The Online Encyclopedia and Dictionary







This article is about the chemical process. Electrolysis is also a method of epilation.

In chemistry and manufacturing, electrolysis is a method of separating bonded elements and compounds by passing an electric current through them.



The source material is dissolved in an appropriate solvent, or melted, so that constituent ions are available in the solution. An electrical potential is applied across a pair of conductors immersed in the liquid. The negatively charged conductor is called the cathode, and the positively charged conductor is called the anode. Each conductor attracts the ions of the opposite charge. Therefore, positively charged ions (cations) move towards the cathode while negatively charged ions (anions) move to the anode. The energy required to separate the ions, and increase their concentration at the electrodes, is provided by an electrical power supply that maintains the potential difference across the electrodes. At the electrodes, electrons are absorbed or released by the ions, forming concentrations of the desired element or compound. For example, when water is electrolyzed, hydrogen gas (H2) will form at the cathode, and oxygen gas (O2) at the anode. This was first discovered by William Nicholson, an English chemist, in 1800.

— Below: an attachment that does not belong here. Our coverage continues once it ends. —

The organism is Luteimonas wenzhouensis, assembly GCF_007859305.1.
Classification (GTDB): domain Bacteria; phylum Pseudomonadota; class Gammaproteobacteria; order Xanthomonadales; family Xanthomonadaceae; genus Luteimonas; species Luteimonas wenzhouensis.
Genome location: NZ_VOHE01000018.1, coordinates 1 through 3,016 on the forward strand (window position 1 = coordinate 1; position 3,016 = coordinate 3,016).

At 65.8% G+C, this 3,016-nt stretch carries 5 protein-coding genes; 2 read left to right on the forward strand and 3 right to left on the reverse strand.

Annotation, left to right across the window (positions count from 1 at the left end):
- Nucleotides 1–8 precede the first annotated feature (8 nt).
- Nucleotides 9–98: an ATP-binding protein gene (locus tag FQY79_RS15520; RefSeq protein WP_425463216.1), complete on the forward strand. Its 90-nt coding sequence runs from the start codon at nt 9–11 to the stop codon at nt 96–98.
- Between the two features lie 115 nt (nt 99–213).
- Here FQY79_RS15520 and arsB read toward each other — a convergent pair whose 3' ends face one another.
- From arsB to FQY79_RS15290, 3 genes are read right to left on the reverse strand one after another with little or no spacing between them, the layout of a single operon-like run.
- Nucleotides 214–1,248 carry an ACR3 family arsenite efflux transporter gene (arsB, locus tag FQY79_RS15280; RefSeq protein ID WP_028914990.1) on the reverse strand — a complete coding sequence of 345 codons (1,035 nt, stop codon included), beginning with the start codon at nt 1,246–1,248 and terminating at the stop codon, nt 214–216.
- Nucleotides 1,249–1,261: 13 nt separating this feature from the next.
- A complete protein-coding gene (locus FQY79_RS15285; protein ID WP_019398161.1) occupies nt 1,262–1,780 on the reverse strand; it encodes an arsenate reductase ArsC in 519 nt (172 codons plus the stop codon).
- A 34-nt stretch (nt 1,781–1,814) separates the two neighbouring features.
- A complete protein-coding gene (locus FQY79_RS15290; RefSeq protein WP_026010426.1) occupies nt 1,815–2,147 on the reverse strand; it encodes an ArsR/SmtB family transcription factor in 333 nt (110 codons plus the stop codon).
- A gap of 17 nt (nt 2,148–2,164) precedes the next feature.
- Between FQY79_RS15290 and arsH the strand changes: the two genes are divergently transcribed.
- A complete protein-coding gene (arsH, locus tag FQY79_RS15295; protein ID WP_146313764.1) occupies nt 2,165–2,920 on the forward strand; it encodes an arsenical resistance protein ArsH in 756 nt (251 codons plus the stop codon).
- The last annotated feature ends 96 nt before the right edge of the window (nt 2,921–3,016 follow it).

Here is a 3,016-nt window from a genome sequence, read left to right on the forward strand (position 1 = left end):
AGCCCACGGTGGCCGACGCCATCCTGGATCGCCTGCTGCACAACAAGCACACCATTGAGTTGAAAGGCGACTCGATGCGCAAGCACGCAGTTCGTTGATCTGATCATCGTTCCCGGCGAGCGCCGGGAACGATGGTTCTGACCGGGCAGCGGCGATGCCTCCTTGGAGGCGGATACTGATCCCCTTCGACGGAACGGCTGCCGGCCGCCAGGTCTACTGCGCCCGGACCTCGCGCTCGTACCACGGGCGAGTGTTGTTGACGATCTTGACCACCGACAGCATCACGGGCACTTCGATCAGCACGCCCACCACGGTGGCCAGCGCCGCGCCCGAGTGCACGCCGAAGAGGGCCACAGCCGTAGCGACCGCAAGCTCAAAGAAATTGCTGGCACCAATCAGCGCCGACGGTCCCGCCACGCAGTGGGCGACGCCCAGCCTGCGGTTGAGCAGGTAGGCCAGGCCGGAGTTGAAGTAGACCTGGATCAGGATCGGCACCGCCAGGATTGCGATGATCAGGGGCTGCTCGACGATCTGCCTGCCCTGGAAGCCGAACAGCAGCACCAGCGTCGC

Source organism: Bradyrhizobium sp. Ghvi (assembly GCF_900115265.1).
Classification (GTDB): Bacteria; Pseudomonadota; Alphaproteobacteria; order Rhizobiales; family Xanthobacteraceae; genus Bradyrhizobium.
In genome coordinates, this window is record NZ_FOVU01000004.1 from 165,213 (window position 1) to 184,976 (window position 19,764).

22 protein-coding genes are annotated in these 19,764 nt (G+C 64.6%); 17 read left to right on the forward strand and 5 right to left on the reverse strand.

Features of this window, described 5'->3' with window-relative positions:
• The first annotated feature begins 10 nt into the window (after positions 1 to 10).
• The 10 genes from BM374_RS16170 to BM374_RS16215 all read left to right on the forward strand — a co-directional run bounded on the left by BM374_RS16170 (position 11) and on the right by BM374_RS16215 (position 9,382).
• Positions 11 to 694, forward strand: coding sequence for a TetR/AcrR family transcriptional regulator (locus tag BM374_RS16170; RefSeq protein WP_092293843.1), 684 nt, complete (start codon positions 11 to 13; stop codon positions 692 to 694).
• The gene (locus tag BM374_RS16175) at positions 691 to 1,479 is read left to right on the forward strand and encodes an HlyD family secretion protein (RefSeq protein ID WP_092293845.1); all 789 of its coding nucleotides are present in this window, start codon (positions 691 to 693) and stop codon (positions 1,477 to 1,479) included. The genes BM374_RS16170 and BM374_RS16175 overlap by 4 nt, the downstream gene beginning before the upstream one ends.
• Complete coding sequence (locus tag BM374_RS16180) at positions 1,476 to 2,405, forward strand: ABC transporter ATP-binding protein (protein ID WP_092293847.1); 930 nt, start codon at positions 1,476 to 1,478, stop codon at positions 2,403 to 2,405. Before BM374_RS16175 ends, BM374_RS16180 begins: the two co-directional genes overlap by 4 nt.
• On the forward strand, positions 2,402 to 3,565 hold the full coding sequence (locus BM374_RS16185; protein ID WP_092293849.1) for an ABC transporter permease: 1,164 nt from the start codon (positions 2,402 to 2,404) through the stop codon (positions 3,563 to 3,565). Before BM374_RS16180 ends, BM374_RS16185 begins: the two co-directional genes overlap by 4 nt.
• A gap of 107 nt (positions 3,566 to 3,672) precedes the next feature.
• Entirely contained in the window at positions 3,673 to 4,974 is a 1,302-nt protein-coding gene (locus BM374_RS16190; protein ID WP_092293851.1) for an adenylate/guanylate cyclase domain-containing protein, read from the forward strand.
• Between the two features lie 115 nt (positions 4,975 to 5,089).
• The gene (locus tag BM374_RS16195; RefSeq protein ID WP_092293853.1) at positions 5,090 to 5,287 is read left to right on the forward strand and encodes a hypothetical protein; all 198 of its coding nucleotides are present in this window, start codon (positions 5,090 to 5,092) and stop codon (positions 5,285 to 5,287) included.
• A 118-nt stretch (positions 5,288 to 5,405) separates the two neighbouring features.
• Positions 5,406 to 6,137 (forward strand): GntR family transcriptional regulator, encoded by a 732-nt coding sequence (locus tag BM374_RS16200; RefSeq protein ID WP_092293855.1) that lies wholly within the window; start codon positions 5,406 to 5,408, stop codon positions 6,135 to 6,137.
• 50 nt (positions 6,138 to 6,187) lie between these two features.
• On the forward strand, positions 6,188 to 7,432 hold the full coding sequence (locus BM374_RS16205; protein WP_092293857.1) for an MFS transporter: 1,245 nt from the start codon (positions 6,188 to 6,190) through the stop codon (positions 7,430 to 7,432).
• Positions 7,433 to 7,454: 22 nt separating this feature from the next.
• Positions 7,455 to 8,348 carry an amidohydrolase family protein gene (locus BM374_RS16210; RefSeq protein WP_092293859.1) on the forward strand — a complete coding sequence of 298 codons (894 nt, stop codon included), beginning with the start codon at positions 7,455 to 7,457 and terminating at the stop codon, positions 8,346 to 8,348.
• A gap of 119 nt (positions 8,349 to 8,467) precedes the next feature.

The amount of electric energy that must be added equals the change in Gibbs free energy of the reaction plus the losses in the system. The losses can (theoretically) be arbitrarily close to zero, so the maximum thermodynamic efficiency equals the enthalpy change divided by the free energy change of the reaction. In most cases the electric input is larger than the enthalpy change of the reaction, so some energy is released in the form of heat. In some cases, for instance in the electrolysis of steam into hydrogen and oxygen at high temperature, the opposite is true. Heat is absorbed from the surroundings, and the heating value of the produced hydrogen is higher than the electric input. In this case the efficiency can be said to be greater than 100%. (It is worth noting that the maximum theoretic efficiency of a fuel cell is the inverse of that of electrolysis. It is thus impossible to create a perpetual motion machine by combining the two processes.)

The following technologies are related to electrolysis:


Scientific pioneers of electrolysis included:

More recently, electrolysis of heavy water was performed by Fleischmann and Pons in their famous experiment, resulting in anomalous heat generation and the controversial claim of cold fusion.

First law of electrolysis

In 1832, Michael Faraday reported that the quantity of elements separated by passing an electrical current through a molten or dissolved salt was proportional to the quantity of current passed through the circuit. This became the basis of the first law of electrolysis.

Second law of electrolysis

Faraday also discovered that the mass of the resulting separated elements was directly proportional to the atomic masses of the elements when an appropriate integral divisor was applied. This provided strong evidence that discrete particles of electricity existed as parts of the atoms of elements.

Industrial uses

Domestic uses

Chlorine is extracted from sodium chloride brine by electrolysis. Chlorine is, among many things, used as a disinfectant and for bleaching.

Last updated: 10-29-2005 02:13:46